Redox North is All In

First-time founders on drinking from the firehose and surfing the stream

Welcome to the first of Cohort Nine’s Founder Friday Interviews series, where we check in with our startups on the journey thus far. Today we’re talking to Redox North CEO Bradley Momberg and CTO Kyle Rodrigues.

Brad Momberg (CEO) and Kyle Rodrigues (CTO), co-founders of Redox North

HWY1: What are you working on right now?
We’re building out as much stuff as we can in preparation for the next round of due diligence meetings: making sure our financial model is at least somewhat accurate and ensuring that we have a solid plan going into our seed round. We’re also figuring out our manufacturing plan, which Kyle’s been working out.

KR: We’ve gotten the rent and insurance paid on the chem lab, and our prototype supercapacitors are almost ready to go — we’re just missing one ingredient, which is on its way. We’ve also worked out the steps for our testing procedures and written the documentation to go with them. Right now we’re meeting with possible manufacturing partners we may work with down the line, as well as warehouse locations in the area. Other than that, we’ve been getting some interesting traction, including a couple of followups from the first round of due diligence; we’re building our board of advisors.

BM: Probably the biggest development was figuring out our overall company vision. There are so many applications for these capacitors that Kyle and I had to figure out on a personal level what we’re most excited about; after some soul searching, we settled on the adoption of electric and autonomous vehicles. Our entire company plan is structured around fostering the adoption of EVs and the ways in which our tech fits into the whole ecosystem. Pretty much everyone wants an EV, but charging them is a real issue when you rent your home and don’t have the ability to upgrade your electrical infrastructure. We’re working on a capacitor bank that trickle-charges throughout the day and then quick-charges an EV — it alleviates some of the practical considerations that prevent most people from getting an EV.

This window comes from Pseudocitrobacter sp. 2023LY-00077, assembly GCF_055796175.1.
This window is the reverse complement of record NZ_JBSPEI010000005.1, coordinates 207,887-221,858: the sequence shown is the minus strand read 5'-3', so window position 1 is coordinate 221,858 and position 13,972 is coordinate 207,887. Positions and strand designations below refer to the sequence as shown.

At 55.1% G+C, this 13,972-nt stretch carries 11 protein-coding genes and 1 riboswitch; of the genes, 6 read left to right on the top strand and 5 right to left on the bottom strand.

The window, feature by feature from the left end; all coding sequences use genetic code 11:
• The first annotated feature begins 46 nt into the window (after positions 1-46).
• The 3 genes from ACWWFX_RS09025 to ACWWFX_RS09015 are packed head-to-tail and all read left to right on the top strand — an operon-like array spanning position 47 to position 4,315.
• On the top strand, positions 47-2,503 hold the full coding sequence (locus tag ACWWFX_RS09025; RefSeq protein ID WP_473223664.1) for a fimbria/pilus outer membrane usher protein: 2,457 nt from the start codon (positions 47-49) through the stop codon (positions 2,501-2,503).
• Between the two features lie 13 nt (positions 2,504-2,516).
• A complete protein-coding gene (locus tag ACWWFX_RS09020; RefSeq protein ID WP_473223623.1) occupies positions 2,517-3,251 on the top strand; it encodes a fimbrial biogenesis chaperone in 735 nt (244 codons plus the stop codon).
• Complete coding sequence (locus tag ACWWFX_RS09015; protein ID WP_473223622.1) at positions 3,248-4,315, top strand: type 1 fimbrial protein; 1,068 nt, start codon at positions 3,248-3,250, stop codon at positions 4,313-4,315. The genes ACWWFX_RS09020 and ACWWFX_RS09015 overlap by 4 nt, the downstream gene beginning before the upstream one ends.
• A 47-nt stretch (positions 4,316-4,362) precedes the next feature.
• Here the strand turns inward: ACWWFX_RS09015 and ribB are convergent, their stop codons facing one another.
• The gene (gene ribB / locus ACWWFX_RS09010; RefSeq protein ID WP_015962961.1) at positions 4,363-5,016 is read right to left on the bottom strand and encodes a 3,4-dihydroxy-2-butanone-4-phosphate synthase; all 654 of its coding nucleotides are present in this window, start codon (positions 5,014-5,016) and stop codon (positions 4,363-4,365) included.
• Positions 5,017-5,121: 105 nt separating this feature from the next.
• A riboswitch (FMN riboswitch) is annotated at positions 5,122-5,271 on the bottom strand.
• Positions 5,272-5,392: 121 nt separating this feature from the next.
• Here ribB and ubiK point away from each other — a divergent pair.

This strategy also allows us to really build a company rather than just being a component supplier. It took engineers a long time to learn how to properly play with lithium-ion batteries; I expect the same will happen with supercapacitors as they become a primary means of energy storage. The way we’ve structured it, should anyone come along who makes a better supercapacitor than we do (which hopefully will happen — I hope the advancement of the technology doesn’t stop with us), they won’t be a competitor, they’ll be an asset. We’d be in the business of enabling the next generation of supercapacitors to reach more real-world applications. We’re pretty excited about that.